2010 has been a remarkable year. There is triumphalism around the perception of a quick recovery from the 2008/9 financial and economic crisis – a triumphalism which focuses blindly on GDP growth and is oblivious to the catastrophic levels of old and new unemployment. There are major policy regressions: many countries are reverting back to severe austerity programmes – or ‘fiscal consolidation’ as it is now called – pushing through massive cuts in social expenditures, especially in countries across Europe, and thus further increasing socio-economic divides. By Gabriele Köhler and Timo Voipio
At the same time, however, as a notable countermovement, we see seven policy innovations on the global poverty and social justice agenda. They largely have their origins in – and major momentum from – the “South”. These seven innovations include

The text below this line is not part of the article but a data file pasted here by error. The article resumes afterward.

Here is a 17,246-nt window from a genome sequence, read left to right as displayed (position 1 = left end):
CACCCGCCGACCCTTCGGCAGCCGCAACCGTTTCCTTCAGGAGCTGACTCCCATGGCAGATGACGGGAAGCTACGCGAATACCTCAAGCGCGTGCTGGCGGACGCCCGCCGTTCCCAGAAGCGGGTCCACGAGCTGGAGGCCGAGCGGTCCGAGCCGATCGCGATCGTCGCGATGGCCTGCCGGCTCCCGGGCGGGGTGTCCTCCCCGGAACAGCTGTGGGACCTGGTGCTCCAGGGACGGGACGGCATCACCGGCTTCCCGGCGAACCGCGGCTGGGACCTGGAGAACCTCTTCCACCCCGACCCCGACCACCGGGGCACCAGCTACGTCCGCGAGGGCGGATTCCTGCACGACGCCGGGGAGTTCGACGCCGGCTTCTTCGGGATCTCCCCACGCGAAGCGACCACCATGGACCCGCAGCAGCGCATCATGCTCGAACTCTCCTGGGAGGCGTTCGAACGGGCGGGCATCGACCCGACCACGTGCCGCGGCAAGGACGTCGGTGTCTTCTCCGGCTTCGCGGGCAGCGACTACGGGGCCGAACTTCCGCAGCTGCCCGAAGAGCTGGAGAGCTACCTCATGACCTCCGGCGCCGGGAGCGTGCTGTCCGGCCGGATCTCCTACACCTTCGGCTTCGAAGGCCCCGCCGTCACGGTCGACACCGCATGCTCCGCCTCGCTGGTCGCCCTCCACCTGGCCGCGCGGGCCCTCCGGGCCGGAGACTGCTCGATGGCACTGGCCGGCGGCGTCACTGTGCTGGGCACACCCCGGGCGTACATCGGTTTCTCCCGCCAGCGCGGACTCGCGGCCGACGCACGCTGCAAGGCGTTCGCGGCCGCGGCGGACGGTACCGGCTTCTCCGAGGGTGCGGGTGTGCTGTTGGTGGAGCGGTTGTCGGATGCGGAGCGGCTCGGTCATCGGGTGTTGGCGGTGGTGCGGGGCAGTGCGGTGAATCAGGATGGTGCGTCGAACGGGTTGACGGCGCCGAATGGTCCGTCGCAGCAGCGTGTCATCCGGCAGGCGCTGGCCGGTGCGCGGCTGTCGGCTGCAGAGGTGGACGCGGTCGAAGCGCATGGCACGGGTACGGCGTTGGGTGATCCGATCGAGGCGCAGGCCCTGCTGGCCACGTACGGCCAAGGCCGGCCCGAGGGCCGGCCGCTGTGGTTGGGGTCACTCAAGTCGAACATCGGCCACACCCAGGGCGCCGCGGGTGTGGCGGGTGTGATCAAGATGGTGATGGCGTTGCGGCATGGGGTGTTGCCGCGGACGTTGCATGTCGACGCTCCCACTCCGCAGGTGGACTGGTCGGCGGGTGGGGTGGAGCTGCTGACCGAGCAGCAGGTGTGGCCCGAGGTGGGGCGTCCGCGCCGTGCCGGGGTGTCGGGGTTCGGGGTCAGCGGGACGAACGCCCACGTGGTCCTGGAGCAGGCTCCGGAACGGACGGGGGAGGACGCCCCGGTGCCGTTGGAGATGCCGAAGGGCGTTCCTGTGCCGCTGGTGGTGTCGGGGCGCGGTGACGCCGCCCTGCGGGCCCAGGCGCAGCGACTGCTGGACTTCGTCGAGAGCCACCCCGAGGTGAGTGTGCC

1. the attention now devoted to employment in the form of proactive labour market policies and significant public works schemes at country level, such as the NREGA in India, and the Global Jobs Pact for decent work and employment-oriented recovery at the international level; 2. the push for universal social protection, with a global social protection floor movement spreading across Africa, Latin America and Asia, which is supported conceptually and with funding by the entire UN system; 3. recognition of the debilitating impact of social exclusion and inequality on poverty, human development and the individual MDG targets with much more focus on equity, inclusion, social investment and social integration policies; 4. the attention to preventable infant deaths and the interventions to save lives of mothers and their babies with a set of simple and cost effective methods, and a major funding push at national and international levels; 5. a more sensitive eye on the economics and politics of care; 6. a nascent attention, after decades of neglect, of the need for accelerated and transformative agricultural and rural development, including green growth and pro-poor land reform; 7. as an umbrella for all of these: the emerging convergence around a rights-based approach to the Millennium Development Goals ...
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